- A federal judge ruled Wednesday that President Donald Trump’s administration does not have to immediately resume making cost-sharing reduction (CSR) payments to insurers participating in the Affordable Care Act (ACA) exchange markets.
- Also Wednesday, the Congressional Budget Office released a report on a bipartisan proposal to appropriate the CSRs through legislation. The analysis found that the bill named after key sponsors Sens. Lamar Alexander (R-La.) and Patty Murray (D-Wash.) would reduce the deficit by $3.8 billion in the next 10 years and would not substantially change coverage rates.
- Meanwhile, Avalere released an analysis that found premiums for silver level plans on the ACA exchanges will increase by an average of 34% next year.
The Alexander-Murray bill’s chances have taken a hit recently as two influential Republicans this week released a more conservative plan that would fund the CSRs but also end penalties from the individual and employer mandates as well as add unspecified “pro-life protections.” The somewhat favorable CBO report could improve prospects for Alexander-Murray, but it will need 60 votes to proceed, a level of agreement that has been hard to find on Capitol Hill recently.
The ruling Wednesday stems from a lawsuit brought by nearly 20 state attorneys general immediately after Trump announced last week his administration would no longer be making the payments, which have amounted to about $7 billion so far this year. Now that the attempt to force the payments through a temporary order has failed, payers may file their own lawsuits rather than wait for congressional action.
Judge Vince Chhabria said he was siding with the administration because states have been able to work around the end to CSRs. "And although you wouldn't know it from reading the states' papers in this lawsuit, the truth is that most state regulators have devised responses that give millions of lower-income people better health coverage options than they would otherwise have had," he wrote.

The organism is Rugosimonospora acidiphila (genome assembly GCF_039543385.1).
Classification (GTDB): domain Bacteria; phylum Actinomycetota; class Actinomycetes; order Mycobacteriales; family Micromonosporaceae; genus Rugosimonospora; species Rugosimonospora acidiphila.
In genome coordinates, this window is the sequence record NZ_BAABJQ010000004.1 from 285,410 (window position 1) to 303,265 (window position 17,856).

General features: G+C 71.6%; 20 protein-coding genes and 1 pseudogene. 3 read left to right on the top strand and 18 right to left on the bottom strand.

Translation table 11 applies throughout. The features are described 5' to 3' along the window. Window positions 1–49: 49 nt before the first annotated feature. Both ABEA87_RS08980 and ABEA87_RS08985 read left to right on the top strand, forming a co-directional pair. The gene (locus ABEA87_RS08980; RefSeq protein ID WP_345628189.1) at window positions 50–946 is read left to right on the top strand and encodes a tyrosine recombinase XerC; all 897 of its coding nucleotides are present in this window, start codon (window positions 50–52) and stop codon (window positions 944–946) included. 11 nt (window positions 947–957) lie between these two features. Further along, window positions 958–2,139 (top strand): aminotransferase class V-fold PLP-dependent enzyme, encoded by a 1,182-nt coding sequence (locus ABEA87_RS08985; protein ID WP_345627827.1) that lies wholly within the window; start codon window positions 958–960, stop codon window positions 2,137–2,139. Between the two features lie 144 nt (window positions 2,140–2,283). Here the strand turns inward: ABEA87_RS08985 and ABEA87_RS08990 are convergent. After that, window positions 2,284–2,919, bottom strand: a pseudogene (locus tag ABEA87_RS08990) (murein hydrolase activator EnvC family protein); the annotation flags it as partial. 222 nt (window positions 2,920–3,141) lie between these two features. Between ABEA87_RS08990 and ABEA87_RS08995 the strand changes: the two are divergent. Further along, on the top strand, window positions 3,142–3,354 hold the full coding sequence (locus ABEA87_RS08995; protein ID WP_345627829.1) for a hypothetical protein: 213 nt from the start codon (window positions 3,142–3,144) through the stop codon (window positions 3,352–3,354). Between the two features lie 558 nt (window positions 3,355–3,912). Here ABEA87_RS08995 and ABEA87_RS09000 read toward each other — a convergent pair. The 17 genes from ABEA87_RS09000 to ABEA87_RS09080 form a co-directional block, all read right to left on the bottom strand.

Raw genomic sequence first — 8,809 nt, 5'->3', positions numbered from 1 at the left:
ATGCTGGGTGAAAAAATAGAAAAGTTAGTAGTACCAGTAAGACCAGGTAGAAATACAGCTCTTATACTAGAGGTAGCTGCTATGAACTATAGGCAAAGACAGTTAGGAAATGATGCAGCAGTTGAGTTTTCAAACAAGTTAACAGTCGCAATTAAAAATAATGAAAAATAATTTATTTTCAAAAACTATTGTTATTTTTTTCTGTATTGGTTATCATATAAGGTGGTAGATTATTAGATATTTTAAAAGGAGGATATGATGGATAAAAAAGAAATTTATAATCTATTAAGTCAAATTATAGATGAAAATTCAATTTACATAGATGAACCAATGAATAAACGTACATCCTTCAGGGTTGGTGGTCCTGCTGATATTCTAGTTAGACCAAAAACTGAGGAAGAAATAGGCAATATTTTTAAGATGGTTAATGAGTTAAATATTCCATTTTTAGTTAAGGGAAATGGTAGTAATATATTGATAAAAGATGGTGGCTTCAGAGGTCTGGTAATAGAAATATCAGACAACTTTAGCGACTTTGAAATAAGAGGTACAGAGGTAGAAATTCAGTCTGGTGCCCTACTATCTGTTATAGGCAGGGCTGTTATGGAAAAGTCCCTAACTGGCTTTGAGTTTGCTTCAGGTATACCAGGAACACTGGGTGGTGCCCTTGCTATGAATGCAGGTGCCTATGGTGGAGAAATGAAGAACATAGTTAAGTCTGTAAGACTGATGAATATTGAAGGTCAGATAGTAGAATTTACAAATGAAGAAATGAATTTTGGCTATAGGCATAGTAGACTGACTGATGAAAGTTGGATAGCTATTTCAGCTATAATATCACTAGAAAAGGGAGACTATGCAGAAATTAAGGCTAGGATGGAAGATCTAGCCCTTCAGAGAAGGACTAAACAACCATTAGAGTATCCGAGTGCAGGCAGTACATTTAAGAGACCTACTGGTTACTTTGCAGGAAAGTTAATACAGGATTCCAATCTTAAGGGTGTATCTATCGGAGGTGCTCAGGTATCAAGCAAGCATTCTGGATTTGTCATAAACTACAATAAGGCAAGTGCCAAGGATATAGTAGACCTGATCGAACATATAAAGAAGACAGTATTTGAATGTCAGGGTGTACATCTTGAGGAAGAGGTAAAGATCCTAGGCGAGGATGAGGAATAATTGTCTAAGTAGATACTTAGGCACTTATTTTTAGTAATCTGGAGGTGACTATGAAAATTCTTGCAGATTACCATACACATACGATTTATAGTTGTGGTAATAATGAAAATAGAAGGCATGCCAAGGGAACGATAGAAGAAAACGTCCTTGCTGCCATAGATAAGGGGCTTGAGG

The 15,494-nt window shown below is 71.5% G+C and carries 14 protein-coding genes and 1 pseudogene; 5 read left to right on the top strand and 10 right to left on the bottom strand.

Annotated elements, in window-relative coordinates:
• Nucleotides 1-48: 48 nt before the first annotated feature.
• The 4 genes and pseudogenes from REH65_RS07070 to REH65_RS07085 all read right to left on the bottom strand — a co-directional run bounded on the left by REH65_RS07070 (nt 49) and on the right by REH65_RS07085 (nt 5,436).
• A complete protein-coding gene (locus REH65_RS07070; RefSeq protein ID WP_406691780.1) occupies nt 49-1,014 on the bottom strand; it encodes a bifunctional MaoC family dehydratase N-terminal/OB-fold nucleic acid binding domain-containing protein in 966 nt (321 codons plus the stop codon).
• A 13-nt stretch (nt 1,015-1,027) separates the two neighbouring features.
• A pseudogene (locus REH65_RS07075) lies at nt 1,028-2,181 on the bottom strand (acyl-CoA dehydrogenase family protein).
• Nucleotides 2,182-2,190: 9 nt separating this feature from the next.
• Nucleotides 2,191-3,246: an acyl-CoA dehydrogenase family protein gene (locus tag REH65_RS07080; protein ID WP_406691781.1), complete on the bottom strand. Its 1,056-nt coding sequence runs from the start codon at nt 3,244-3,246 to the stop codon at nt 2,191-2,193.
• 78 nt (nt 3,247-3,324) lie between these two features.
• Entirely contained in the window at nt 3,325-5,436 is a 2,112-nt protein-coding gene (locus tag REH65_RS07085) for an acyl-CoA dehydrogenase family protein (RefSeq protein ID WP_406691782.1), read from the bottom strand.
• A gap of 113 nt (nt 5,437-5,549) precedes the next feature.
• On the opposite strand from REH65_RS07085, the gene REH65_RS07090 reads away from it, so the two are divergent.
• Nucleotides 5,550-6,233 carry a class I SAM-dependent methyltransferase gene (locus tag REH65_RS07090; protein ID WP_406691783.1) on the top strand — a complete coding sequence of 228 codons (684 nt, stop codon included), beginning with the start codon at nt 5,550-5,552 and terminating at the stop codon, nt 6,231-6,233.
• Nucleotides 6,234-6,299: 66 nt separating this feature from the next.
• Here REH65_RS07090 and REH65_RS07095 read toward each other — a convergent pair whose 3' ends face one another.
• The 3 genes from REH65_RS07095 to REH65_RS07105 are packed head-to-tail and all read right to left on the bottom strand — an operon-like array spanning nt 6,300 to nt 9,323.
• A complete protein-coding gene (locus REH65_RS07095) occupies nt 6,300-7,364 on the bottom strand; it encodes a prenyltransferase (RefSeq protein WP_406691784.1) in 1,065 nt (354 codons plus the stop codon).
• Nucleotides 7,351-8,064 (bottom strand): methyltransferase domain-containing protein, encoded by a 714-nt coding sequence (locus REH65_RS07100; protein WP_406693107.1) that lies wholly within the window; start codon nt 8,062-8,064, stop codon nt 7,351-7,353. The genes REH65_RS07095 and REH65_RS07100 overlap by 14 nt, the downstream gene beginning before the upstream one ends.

Major industry organizations, including the American Hospital Association, American Medical Association and America’s Health Insurance Plans, support the Alexander-Murray plan, which commits to two years of CSR funding.
The Avalere report found premium rate changes will vary substantially from state to state. Iowa, for example, will see the largest average increase at 69%, while Alaska will see a decrease of about 22%. The overall average increase is the result of market instability and the ending of CSRs, according to the report, which concluded the increases "may allow insurers to remain in the market and enrollees in all regions to have access to coverage."
Several payers have scaled back their participation in the exchanges for next year or pulled out entirely because of market instability concerns. Anthem said this week it expects a 70% decrease in ACA plan enrollment next year. In contrast, Centene is saying it will expand its ACA exchange footprint among an overall Q3 revenue increase of nearly 10%.
Open enrollment for ACA plans begins in less than a week. Supporters of the ACA are concerned that enrollment numbers will be low because the administration has drastically cut funding to promote open enrollment, shrunk the enrollment period and announced the HealthCare.gov website will go dark for 12 hours on all but one Sunday of the enrollment window. Also, HHS said this week it will not set a target number for enrollees as it has done in previous weeks.
A report released Wednesday from the HHS Office of Inspector General outlined confusion surrounding the decision to cancel a number of enrollment outreach activities. Conflicting instructions ended up leaving the department with about $1.1 million in unrecoverable expenses.